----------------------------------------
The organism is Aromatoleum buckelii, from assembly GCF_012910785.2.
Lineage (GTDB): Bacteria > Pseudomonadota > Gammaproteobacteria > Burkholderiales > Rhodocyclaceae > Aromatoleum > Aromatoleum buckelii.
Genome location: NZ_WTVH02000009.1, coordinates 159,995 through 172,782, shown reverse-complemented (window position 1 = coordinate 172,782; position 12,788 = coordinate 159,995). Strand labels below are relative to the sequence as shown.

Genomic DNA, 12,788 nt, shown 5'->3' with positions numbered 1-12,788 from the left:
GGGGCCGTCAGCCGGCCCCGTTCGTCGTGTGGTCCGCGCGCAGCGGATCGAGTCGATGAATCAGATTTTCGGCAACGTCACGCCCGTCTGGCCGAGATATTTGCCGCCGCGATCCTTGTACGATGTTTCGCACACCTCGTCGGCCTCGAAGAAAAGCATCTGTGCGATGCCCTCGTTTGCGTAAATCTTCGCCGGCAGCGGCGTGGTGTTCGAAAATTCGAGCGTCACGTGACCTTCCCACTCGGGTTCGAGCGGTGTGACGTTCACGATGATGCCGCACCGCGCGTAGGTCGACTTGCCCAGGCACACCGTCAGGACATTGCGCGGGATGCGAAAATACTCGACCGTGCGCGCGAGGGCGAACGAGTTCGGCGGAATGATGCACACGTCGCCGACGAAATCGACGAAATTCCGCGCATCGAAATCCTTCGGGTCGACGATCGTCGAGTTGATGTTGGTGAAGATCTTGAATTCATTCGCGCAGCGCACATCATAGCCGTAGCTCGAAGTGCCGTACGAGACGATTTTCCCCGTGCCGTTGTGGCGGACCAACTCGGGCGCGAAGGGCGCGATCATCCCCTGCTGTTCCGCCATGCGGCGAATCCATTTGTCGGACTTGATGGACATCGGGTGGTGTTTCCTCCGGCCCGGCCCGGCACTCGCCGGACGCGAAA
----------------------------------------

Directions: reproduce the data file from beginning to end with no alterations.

The organism is Aromatoleum buckelii, from assembly GCF_012910785.2.
Lineage (GTDB): Bacteria > Pseudomonadota > Gammaproteobacteria > Burkholderiales > Rhodocyclaceae > Aromatoleum > Aromatoleum buckelii.
Genome location: NZ_WTVH02000009.1, coordinates 159,995 through 172,782, shown reverse-complemented (window position 1 = coordinate 172,782; position 12,788 = coordinate 159,995). Strand labels below are relative to the sequence as shown.

Genomic DNA, 12,788 nt, shown 5'->3' with positions numbered 1-12,788 from the left:
GGGGCCGTCAGCCGGCCCCGTTCGTCGTGTGGTCCGCGCGCAGCGGATCGAGTCGATGAATCAGATTTTCGGCAACGTCACGCCCGTCTGGCCGAGATATTTGCCGCCGCGATCCTTGTACGATGTTTCGCACACCTCGTCGGCCTCGAAGAAAAGCATCTGTGCGATGCCCTCGTTTGCGTAAATCTTCGCCGGCAGCGGCGTGGTGTTCGAAAATTCGAGCGTCACGTGACCTTCCCACTCGGGTTCGAGCGGTGTGACGTTCACGATGATGCCGCACCGCGCGTAGGTCGACTTGCCCAGGCACACCGTCAGGACATTGCGCGGGATGCGAAAATACTCGACCGTGCGCGCGAGGGCGAACGAGTTCGGCGGAATGATGCACACGTCGCCGACGAAATCGACGAAATTCCGCGCATCGAAATCCTTCGGGTCGACGATCGTCGAGTTGATGTTGGTGAAGATCTTGAATTCATTCGCGCAGCGCACATCATAGCCGTAGCTCGAAGTGCCGTACGAGACGATTTTCCCCGTGCCGTTGTGGCGGACCAACTCGGGCGCGAAGGGCGCGATCATCCCCTGCTGTTCCGCCATGCGGCGAATCCATTTGTCGGACTTGATGGACATCGGGTGGTGTTTCCTCCGGCCCGGCCCGGCACTCGCCGGACGCGAAA